North Texas Districts Review Safety Plans After School Shooting
FORT WORTH (CBS 11 NEWS) - A tragedy like the one that hit the small Connecticut town of Newtown underscores the concern of parents everywhere that their community may not be immune to senseless violence.
Schools drill for this kind of emergency in hopes they never need it.
CBS 11 News secured video of one such drill, a dramatic exercise that Dallas ISD middle and high schools run annually.
They know the threat, and now it seems more clear even elementary schools are not immune, as DISD Superintendent Mike Miles told reporters.
“Elementary schools should be filled with hope and opportunity, and not places of pain and sadness,” he said. “Our schools are safe, but we will take the time to monitor today’s events to see what we can learn to make sure we make our schools even safer.”
DISD Police Chief Craig Miller says the sad truth is something useful is learned from every attack.
“It’s unfortunate that times like this we’re able to learn things that may help us down the road in making our environment more safe for the students here at the DISD.”
Still, he cautions there are things they simply can’t anticipate.
“Sometimes you’re faced with having to deal with situations as they occur. We can do prevention, we can instruct preventions and we can have plans, but those plans can always be thwarted. I think a person that’s diligent in wanting to beat a system can do that.”
Both officials declare their first job is to keep kids safe.
Fort Worth runs emergency drills, too, and CBS 11 News has video of that one from last May as well.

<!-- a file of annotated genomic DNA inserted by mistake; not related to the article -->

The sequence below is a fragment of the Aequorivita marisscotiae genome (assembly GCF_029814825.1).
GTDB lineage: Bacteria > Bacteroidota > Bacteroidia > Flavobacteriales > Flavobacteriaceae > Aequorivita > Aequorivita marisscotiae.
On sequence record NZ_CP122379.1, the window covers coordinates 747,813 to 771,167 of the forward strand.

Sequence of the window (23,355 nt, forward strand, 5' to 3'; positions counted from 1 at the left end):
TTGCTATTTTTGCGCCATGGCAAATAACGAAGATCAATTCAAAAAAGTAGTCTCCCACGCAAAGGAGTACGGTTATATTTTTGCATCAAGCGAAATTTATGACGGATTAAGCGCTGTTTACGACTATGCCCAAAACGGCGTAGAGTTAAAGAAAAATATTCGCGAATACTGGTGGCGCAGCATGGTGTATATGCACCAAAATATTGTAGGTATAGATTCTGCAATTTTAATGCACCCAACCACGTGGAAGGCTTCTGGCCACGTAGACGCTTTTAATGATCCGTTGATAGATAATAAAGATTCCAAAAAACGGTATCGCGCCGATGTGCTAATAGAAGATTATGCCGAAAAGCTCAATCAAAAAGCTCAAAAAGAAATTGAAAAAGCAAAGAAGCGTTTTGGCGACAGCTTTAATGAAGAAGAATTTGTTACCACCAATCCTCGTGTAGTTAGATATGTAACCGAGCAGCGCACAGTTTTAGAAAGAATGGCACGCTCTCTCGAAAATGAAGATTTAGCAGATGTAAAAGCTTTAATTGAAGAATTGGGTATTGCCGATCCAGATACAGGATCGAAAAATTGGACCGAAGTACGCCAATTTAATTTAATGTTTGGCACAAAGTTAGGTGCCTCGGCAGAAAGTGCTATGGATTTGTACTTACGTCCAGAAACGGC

It mimicked a hazardous material spill complete with evacuations.
Lessons learned can be applied to shootings or other emergency scenarios.
“We would encounter tornadoes more than we would encounter anything else,” according to spokesman Clint Bond.
“We have schools near highways and railroads, so we would perhaps encounter some hazardous chemical spills, that kind of thing.”
With an eye towards preparation, it’s put various plans online and urges students and parents to get familiar with what to do in an emergency.
Schools across North Texas lock public entrances, use metal detectors, and have police school resource officers.
But any solo actor can snap, according to clinical psychologist Dr. Sylvia Gearing. And almost invariably, looking back, people can see they should have realized the individual was having issues.
“There were pre-incident predictors of violence. These are very unusual, very deranged people that, thank God, are not plentiful. So it is not unusual for them to kill their parents,” she says. “Several other school shooters, several other incidents in which they executed their parents, slaughtered their parents, prior to killing the kids at school. And the parents were school teachers.”
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